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An Ovid Reader : Selections from Seven Works

Series: BC Latin Readers
Author: Carole E. Newlands
Product Code: 7223
ISBN: 978-0-86516-722-3
Pages: 224
Availability: In stock.
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Ovid’s poetry, once regarded as superficial in comparison to that of other Augustan poets, is now hailed for its artistry, its mastery at storytelling, and the profound influence it has had on literature and art from the poet’s own time to the present day.


This Reader’s commentary gives grammatical and syntactical assistance, seasoned with appreciation of the fine points of Ovid’s complex literary style. Latin selections are drawn in part from his elegiac poems and demonstrate the new range of directions for elegy developed by Ovid: not merely love elegy (Amores, and with a fresh epistolary form in Heroides); but also didactic and aetiological elegy (Ars Amatoria, Fasti), each with a twist on expected subject-matter; and exile poetry (Tristia, Epistulae ex Ponto), whose elegiac themes are adapted from earlier poetry to express emotional as well as political meaning after Ovid’s banishment from his beloved Rome. Select passages from the epic Metamorphoses, a brilliant experiment that uses a variety of genres under a unifying theme, fill out the collection with the work acknowledged to be Ovid’s major achievement.


Special Features

  • Introduction to Ovid’s life, works, style, and meter
  • 556 lines of unadapted Latin text in 30 selections from 7 works: Amores 1.1.1–4; 1.6.27–40; 1.9.1–20; 1.13.1–18, 21–26, 47–48; 2.15.1–28 • Heroides 3.1–4, 113–20; 5.61–88; 7.181–96 • Ars Amatoria 1.1–4, 17–34; 1.89–102; 1.505–24; 3.329–48 • Metamorphoses1.168–88; 2.227–34, 272–84; 3.173–98; 3.402–17; 4.93–127; 5.585–600; 10.270–94; 13.764–69, 838–53; 15.75–95; 15.871–79 • Fasti 1.89–102; 2.813–36; 4.305–28; 5.193–212 • Tristia 1.7.15–30; 4.6.1–18; 4.10.1–2, 17–26, 41–66 • Epistulae ex Ponto 3.3.5–20
  • Suggested reading; five illustrations

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Review by: Sharon Kazmierski, The Classical Outlook - June 1, 2009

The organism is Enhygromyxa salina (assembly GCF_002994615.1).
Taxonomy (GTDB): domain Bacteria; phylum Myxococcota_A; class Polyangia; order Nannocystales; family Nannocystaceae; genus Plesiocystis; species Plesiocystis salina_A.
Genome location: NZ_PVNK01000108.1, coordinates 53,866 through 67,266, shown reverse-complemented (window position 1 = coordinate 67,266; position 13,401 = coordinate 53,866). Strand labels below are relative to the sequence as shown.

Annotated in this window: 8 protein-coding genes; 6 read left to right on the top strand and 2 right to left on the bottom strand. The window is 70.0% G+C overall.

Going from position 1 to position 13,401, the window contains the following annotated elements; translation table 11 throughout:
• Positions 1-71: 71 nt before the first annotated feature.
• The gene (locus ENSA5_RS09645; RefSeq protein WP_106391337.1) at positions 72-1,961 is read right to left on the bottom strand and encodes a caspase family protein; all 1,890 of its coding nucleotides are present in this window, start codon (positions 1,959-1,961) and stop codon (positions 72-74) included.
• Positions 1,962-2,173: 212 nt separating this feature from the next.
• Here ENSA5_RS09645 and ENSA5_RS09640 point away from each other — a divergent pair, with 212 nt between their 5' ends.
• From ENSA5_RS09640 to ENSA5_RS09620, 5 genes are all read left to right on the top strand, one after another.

GOOD THINGS COME IN SMALL PACKAGES Bolchazy-Carducci has recently commenced launching the first titles in its Latin Reader series, a new collection of innovative high intermediate and advanced Latin readers, specifically designed for college-level study. Under the expert guidance of series editor Ronnie Ancona, Professor of Classics at Hunter College and The Graduate Center, City University of New York, these small, duodecimo-sized paperbacks are intended to introduce authors and genres to students in upper division undergraduate courses. Written by recognized experts, each book will include approximately 500-600 lines of authentic Latin text, accompanied by a thorough introduction, bibliography of suggested reading, annotated commentary, and full vocabulary. There are currently two volumes available, A Lucan Reader: Selections from Civil war (ISBN 978-0865166615) by Susanna Braund and A Terence Reader: Selections from Six Plays (978-0865166783) by William S. Anderson. According to the Bolchazy website, seventeen additional volumes are currently scheduled to be issued. Upcoming authors include Plautus, Sallust, Cicero, Sueconius, Tacitus, Vergil, Caesar, Martial, Apuleius, and Livy. Topics co be covered include Roman Women, Roman Verse Satire, Latin Epic, and Roman Army. Additional authors and themes are under consideration. The inaugural volume, A Lucan Reader, is an introduction to the Silver Age epic poem (often referred to as Pharsalia) retelling the events of the Civil War between Julius Caesar and Pompey. Rarely studied by third and fourth-year college Latin students, this reader provides the opportunity for advanced undergraduates to sample some difficult but fascinating Latin. Following a detailed and compelling introduction, Braund has selected high interest passages: the causes of the Civil war, Caesar at the Rubicon, the abandonment of Rome, the necromancy of Erichtho, Pompey's visitation by Julia's ghost, and Caesar in Troy. I have never read Lucan, bur now find myself intrigued. The second volume, A Terence Reader, released just this summer, is an introduction to Roman Comedy. Following a consistent format, Anderson's introduction provides essential background for students and a brief history of Roman Comedy. He then proceeds to explain what made Terence's plays unique, original and thought-provoking. Selections in this volume include excerpts from Andria, Heauton, Phormia, Hecyra, Eunuchus, and Adelphoe, followed by commentary to put the passages in context and provide grammatical assistance. There is also a helpful appendix, with information regarding comic meters. Fans of comedy will be happy to know that the next volume in the series, to be released later this year, will be A Plautus Reader: Selections from Eleven Plays (ISBN 978- 0-86516-694-2) by John Henderson. Given the size of these short readers, teachers and professors should find them useful when customizing a course. Professor Ancona notes that they are ideal for use in combination. I observe that they are inexpensive ($19.95) compared to many college textbooks. Instructors can feel free to mix and match authors and themes to suit their curriculum without causing too much damage to their students' bank accounts. Motivated readers of Latin can sample new authors and themes with expert guidance. Secondary school teachers may even wish to challenge their skilled Advanced Placement students after completing the exam, using some of these selections as a follow-up to the anticipated Caesar/Vergil syllabus. To discover more about this intriguing new collection, visit the BC Latin Readers website at http://www.bolchazy. com/readers/ where you can find out more about what will be included in each volume as well as read a short biography of each series author. To see Bolchazy's complete catalog, visit the main website at http://www.bolchazy.com. Questions may be directed to their customer service at info@bolchazy.com. You may also write their headquarters at Bolchazy-Carducci Publishers, Inc., 1570 Baskin Road, Mundelein, Illinois 60060, Tel, (800) 392- 6453, Fax: (847) 526-2867. -Sharon Kazmierski The Clearing House, Classical Outlook Fall 2009